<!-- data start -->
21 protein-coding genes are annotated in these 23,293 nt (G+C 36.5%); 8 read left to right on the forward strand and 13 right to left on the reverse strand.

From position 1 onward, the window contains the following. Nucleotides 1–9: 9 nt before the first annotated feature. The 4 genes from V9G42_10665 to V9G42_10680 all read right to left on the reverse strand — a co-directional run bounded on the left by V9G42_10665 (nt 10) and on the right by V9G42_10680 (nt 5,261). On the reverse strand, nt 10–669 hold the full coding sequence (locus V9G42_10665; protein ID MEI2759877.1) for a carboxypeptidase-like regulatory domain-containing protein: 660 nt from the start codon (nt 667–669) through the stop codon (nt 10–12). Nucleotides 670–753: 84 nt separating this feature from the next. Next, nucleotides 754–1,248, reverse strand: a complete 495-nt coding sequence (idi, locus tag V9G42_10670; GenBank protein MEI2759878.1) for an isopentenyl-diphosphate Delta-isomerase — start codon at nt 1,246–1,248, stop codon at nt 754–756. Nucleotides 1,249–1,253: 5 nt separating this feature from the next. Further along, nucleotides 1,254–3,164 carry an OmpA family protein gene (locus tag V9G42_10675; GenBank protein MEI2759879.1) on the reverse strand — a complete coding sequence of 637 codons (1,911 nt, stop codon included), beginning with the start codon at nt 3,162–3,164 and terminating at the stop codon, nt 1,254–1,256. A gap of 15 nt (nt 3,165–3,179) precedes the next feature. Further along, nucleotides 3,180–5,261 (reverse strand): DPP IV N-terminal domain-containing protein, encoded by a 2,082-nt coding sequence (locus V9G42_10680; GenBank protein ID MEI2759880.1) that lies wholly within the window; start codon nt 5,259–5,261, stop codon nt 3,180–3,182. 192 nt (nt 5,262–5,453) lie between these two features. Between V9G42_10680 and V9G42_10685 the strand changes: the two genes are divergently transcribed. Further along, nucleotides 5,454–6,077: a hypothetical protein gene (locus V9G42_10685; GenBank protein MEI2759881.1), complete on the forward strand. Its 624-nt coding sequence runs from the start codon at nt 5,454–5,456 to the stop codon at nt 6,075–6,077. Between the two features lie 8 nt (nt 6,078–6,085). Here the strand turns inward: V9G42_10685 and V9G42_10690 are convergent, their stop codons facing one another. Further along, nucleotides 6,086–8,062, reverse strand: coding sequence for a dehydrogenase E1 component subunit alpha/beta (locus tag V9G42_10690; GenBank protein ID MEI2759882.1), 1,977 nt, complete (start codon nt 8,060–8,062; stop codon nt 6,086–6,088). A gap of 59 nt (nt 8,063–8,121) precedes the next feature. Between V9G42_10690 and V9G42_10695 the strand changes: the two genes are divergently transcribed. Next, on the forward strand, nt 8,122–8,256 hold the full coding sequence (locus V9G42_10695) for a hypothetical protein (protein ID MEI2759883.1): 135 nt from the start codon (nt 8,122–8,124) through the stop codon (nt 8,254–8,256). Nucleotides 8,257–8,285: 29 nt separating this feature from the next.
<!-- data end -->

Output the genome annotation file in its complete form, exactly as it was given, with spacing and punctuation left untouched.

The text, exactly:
21 protein-coding genes are annotated in these 23,293 nt (G+C 36.5%); 8 read left to right on the forward strand and 13 right to left on the reverse strand.

From position 1 onward, the window contains the following. Nucleotides 1–9: 9 nt before the first annotated feature. The 4 genes from V9G42_10665 to V9G42_10680 all read right to left on the reverse strand — a co-directional run bounded on the left by V9G42_10665 (nt 10) and on the right by V9G42_10680 (nt 5,261). On the reverse strand, nt 10–669 hold the full coding sequence (locus V9G42_10665; protein ID MEI2759877.1) for a carboxypeptidase-like regulatory domain-containing protein: 660 nt from the start codon (nt 667–669) through the stop codon (nt 10–12). Nucleotides 670–753: 84 nt separating this feature from the next. Next, nucleotides 754–1,248, reverse strand: a complete 495-nt coding sequence (idi, locus tag V9G42_10670; GenBank protein MEI2759878.1) for an isopentenyl-diphosphate Delta-isomerase — start codon at nt 1,246–1,248, stop codon at nt 754–756. Nucleotides 1,249–1,253: 5 nt separating this feature from the next. Further along, nucleotides 1,254–3,164 carry an OmpA family protein gene (locus tag V9G42_10675; GenBank protein MEI2759879.1) on the reverse strand — a complete coding sequence of 637 codons (1,911 nt, stop codon included), beginning with the start codon at nt 3,162–3,164 and terminating at the stop codon, nt 1,254–1,256. A gap of 15 nt (nt 3,165–3,179) precedes the next feature. Further along, nucleotides 3,180–5,261 (reverse strand): DPP IV N-terminal domain-containing protein, encoded by a 2,082-nt coding sequence (locus V9G42_10680; GenBank protein ID MEI2759880.1) that lies wholly within the window; start codon nt 5,259–5,261, stop codon nt 3,180–3,182. 192 nt (nt 5,262–5,453) lie between these two features. Between V9G42_10680 and V9G42_10685 the strand changes: the two genes are divergently transcribed. Further along, nucleotides 5,454–6,077: a hypothetical protein gene (locus V9G42_10685; GenBank protein MEI2759881.1), complete on the forward strand. Its 624-nt coding sequence runs from the start codon at nt 5,454–5,456 to the stop codon at nt 6,075–6,077. Between the two features lie 8 nt (nt 6,078–6,085). Here the strand turns inward: V9G42_10685 and V9G42_10690 are convergent, their stop codons facing one another. Further along, nucleotides 6,086–8,062, reverse strand: coding sequence for a dehydrogenase E1 component subunit alpha/beta (locus tag V9G42_10690; GenBank protein ID MEI2759882.1), 1,977 nt, complete (start codon nt 8,060–8,062; stop codon nt 6,086–6,088). A gap of 59 nt (nt 8,063–8,121) precedes the next feature. Between V9G42_10690 and V9G42_10695 the strand changes: the two genes are divergently transcribed. Next, on the forward strand, nt 8,122–8,256 hold the full coding sequence (locus V9G42_10695) for a hypothetical protein (protein ID MEI2759883.1): 135 nt from the start codon (nt 8,122–8,124) through the stop codon (nt 8,254–8,256). Nucleotides 8,257–8,285: 29 nt separating this feature from the next.